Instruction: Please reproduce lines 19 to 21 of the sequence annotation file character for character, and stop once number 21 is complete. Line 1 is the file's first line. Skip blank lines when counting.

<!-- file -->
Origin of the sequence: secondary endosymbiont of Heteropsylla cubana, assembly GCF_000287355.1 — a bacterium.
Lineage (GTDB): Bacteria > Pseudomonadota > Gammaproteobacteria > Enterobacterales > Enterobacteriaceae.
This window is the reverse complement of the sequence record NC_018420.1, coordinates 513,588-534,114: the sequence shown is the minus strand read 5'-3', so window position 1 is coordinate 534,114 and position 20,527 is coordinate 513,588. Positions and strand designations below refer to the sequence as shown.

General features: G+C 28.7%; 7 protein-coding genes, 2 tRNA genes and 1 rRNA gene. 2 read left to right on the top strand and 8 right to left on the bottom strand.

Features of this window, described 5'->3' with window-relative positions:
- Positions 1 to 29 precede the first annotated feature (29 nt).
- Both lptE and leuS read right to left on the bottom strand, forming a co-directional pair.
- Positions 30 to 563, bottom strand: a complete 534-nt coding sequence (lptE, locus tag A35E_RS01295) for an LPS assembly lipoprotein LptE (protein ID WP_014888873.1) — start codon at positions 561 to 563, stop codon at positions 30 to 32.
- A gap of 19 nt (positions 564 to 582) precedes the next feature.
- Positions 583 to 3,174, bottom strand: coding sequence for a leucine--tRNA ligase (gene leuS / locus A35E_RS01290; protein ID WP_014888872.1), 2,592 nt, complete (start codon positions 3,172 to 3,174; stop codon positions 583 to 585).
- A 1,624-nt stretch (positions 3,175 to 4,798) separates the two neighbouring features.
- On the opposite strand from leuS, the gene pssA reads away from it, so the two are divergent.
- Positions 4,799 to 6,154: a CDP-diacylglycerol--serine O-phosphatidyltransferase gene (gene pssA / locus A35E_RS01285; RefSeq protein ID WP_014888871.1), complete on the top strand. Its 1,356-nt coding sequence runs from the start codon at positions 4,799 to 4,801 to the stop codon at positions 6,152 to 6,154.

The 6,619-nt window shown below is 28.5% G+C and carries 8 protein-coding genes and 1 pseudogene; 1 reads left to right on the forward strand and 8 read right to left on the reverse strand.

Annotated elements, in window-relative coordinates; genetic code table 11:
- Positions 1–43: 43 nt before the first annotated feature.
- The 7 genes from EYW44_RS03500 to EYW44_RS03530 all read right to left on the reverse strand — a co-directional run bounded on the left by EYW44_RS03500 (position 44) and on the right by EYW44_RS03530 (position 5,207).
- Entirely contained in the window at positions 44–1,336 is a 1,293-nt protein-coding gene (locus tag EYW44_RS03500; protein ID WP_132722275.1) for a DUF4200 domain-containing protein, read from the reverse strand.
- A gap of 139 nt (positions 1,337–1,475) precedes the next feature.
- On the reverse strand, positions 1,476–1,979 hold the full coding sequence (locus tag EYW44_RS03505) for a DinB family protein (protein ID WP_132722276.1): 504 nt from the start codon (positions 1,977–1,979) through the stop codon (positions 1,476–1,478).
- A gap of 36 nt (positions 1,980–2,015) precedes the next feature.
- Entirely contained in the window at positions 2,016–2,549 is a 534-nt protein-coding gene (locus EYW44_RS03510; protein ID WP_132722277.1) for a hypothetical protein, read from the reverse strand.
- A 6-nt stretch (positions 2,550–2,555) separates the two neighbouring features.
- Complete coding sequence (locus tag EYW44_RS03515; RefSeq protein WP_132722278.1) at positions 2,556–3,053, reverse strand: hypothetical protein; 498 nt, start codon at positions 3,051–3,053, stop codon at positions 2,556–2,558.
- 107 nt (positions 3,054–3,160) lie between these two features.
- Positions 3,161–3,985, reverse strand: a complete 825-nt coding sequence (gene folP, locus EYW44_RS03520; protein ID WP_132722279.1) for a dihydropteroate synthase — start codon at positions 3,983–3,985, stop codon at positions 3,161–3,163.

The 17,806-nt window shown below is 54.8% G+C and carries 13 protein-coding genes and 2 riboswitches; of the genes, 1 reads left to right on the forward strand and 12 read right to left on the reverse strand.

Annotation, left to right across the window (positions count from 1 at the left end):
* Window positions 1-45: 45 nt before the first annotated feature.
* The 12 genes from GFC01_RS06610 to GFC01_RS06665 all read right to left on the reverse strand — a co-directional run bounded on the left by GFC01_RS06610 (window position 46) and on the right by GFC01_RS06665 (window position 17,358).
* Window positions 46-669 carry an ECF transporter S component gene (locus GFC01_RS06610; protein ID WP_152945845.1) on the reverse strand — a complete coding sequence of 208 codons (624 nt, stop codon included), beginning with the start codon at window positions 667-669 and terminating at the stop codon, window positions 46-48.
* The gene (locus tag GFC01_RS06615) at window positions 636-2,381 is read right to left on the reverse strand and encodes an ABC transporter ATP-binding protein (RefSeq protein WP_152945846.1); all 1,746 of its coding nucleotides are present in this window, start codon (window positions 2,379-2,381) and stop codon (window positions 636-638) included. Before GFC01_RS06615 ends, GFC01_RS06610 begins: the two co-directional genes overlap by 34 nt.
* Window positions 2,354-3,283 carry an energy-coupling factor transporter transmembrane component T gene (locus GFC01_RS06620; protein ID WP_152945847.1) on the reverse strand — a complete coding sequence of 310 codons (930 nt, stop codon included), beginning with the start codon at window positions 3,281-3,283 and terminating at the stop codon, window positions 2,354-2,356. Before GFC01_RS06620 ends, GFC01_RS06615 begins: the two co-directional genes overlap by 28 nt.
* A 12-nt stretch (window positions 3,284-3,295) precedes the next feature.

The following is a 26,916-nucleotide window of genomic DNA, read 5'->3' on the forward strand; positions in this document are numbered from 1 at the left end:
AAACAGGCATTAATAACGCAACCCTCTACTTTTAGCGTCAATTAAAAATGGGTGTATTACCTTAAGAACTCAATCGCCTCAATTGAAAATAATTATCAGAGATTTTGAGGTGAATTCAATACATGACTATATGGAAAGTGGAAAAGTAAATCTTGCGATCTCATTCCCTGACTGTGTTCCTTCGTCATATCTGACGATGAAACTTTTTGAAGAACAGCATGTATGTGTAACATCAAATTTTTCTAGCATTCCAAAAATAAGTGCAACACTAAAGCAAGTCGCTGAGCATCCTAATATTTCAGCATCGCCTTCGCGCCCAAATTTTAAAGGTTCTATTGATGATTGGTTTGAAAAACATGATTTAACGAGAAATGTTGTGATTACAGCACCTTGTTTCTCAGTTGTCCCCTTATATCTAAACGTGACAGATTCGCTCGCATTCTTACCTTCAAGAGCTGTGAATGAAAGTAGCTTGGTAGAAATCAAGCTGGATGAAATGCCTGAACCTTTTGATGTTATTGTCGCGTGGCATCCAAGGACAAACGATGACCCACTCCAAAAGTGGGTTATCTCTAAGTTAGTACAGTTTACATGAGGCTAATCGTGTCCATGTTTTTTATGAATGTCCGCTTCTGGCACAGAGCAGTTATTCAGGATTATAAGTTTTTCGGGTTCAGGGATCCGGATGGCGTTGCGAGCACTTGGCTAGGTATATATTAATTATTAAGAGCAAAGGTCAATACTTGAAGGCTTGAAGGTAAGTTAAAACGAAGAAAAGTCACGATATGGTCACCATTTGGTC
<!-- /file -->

- A gap of 139 nt (positions 1,337–1,475) precedes the next feature.
- On the reverse strand, positions 1,476–1,979 hold the full coding sequence (locus tag EYW44_RS03505) for a DinB family protein (protein ID WP_132722276.1): 504 nt from the start codon (positions 1,977–1,979) through the stop codon (positions 1,476–1,478).
- A gap of 36 nt (positions 1,980–2,015) precedes the next feature.